Skip to main content

Mackenzie, David


MACKENZIE, David. American, b. 1927. Genres: History, Biography. Career: Princeton University, NJ, lecturer in history, 1959-61; Wells College, Aurora, NY, assistant to associate professor of history, 1961-68; University of North Carolina, Greensboro, professor of history, 1969-. Publications: The Serbs and Russian Pan-Slavism, 1875-1878, 1967; Lion of Tashkent: The Career of General M.G. Cherniaev, 1974; A History of Russia and the Soviet Union, 1977, 6th ed. as A History of Russia, the Soviet Union and Beyond, 2002; Ilija Garasanin: Balkan Bismarck, 1985; Ilija Garasanin: Drzavnik i diplomata, 1987; Apis: The Congenial Conspirator, 1989; Imperial Dreams/Harsh Realities: Tsarist Russian Foreign Policy, 1815-1917, 1993; From Messianism to Collapse: Soviet Foreign Policy 1917-1991, 1994; The Black Hand, on Trial: Salonika 1917, 1995; Violent Solutions: Revolutions, Nationalism, and Secret Societies in Europe to 1918, 1996; Serbs and Russians, 1996; The Exoneration of the Black Hand, 1917-1953, 1999; Russia and the USSR and the Twentieth Century, 4th ed., 2002; Count N.P. Ignat'ev, the Father of Lies?, 2002. Address: 1000 Fairmont St, Greensboro, NC 27401, U.S.A.

Cite this article
Pick a style below, and copy the text for your bibliography.

  • MLA
  • Chicago
  • APA

"Mackenzie, David." Writers Directory 2005. . 21 Apr. 2019 <>.

"Mackenzie, David." Writers Directory 2005. . (April 21, 2019).

"Mackenzie, David." Writers Directory 2005. . Retrieved April 21, 2019 from

Learn more about citation styles

Citation styles gives you the ability to cite reference entries and articles according to common styles from the Modern Language Association (MLA), The Chicago Manual of Style, and the American Psychological Association (APA).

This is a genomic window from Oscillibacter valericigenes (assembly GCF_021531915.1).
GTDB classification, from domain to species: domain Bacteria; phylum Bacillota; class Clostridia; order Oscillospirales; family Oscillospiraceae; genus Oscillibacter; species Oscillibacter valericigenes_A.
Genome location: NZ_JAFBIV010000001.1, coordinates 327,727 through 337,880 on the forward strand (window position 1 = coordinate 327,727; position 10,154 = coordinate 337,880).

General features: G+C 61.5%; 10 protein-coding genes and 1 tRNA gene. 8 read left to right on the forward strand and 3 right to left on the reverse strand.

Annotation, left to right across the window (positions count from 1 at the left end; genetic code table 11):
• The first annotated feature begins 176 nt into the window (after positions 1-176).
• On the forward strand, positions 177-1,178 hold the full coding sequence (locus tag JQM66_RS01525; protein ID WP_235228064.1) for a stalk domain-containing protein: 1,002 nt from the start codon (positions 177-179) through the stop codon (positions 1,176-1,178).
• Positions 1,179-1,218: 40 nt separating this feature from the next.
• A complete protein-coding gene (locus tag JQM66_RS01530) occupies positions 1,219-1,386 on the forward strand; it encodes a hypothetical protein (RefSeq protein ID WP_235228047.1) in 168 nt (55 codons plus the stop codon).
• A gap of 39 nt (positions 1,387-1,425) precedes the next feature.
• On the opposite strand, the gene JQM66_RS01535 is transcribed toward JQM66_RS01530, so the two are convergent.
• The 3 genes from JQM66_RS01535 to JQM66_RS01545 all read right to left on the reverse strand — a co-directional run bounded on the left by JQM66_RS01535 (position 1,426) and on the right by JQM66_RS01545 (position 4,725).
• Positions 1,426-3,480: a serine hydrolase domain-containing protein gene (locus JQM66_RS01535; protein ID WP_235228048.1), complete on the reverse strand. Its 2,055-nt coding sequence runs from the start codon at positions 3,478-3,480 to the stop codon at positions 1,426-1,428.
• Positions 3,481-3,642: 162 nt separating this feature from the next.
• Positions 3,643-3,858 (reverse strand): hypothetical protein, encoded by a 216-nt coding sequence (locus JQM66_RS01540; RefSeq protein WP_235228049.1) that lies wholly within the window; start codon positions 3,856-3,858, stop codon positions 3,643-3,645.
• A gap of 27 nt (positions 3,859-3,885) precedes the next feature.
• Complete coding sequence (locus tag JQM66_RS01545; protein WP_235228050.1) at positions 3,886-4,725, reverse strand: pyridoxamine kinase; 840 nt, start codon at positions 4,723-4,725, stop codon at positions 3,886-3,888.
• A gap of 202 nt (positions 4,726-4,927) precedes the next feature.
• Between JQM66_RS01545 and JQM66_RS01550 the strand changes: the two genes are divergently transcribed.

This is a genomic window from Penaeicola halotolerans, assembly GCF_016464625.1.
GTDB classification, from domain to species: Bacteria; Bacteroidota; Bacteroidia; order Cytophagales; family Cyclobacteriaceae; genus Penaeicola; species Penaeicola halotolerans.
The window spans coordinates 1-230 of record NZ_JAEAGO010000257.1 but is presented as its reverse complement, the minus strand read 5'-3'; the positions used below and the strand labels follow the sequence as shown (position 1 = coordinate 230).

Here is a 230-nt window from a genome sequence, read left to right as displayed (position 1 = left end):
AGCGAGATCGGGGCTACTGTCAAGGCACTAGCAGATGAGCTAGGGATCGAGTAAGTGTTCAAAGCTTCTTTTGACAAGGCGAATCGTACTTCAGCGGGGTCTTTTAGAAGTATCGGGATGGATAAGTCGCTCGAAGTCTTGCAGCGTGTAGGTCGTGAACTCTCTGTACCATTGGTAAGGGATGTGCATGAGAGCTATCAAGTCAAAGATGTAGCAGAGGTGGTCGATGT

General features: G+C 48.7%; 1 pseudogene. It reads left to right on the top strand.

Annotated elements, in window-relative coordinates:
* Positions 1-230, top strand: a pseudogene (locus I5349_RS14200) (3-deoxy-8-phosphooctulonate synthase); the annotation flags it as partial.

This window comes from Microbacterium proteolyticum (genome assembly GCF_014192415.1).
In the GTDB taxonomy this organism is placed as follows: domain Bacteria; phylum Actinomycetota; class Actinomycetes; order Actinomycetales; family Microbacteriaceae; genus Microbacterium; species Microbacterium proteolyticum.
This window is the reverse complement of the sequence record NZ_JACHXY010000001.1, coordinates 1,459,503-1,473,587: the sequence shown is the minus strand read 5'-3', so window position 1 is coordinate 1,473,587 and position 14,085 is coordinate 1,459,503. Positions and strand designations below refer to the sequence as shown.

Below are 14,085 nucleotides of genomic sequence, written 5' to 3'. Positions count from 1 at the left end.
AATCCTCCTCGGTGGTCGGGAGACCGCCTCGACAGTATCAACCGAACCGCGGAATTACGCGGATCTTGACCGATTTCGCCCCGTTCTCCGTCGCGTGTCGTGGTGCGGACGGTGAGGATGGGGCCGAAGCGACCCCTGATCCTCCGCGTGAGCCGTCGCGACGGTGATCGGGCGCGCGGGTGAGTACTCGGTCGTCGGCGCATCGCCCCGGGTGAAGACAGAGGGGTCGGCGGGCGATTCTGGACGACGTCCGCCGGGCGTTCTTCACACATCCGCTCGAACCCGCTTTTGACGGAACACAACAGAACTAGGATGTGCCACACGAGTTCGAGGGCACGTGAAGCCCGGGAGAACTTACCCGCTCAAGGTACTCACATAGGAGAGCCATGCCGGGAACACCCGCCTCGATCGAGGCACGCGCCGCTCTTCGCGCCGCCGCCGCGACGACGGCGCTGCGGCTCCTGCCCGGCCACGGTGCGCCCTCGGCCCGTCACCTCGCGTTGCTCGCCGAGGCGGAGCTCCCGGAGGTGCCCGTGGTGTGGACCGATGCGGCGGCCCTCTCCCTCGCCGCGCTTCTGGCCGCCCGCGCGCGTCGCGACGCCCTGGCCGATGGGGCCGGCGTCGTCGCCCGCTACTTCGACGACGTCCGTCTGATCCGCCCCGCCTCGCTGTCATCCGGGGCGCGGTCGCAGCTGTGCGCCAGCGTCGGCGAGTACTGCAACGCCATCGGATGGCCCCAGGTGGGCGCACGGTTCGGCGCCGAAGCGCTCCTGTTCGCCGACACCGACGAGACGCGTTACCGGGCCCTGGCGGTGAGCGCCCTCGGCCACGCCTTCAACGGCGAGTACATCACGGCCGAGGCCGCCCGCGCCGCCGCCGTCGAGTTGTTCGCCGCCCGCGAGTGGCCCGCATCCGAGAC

Within the “Cite this article” tool, pick a style to see how all available information looks when formatted according to that style. Then, copy and paste the text into your bibliography or works cited list.

Because each style has its own formatting nuances that evolve over time and not all information is available for every reference entry or article, cannot guarantee each citation it generates. Therefore, it’s best to use citations as a starting point before checking the style against your school or publication’s requirements and the most-recent information available at these sites:

Modern Language Association

The Chicago Manual of Style

American Psychological Association

  • Most online reference entries and articles do not have page numbers. Therefore, that information is unavailable for most content. However, the date of retrieval is often important. Refer to each style’s convention regarding the best way to format page numbers and retrieval dates.
  • In addition to the MLA, Chicago, and APA styles, your school, university, publication, or institution may have its own requirements for citations. Therefore, be sure to refer to those guidelines when editing your bibliography or works cited list.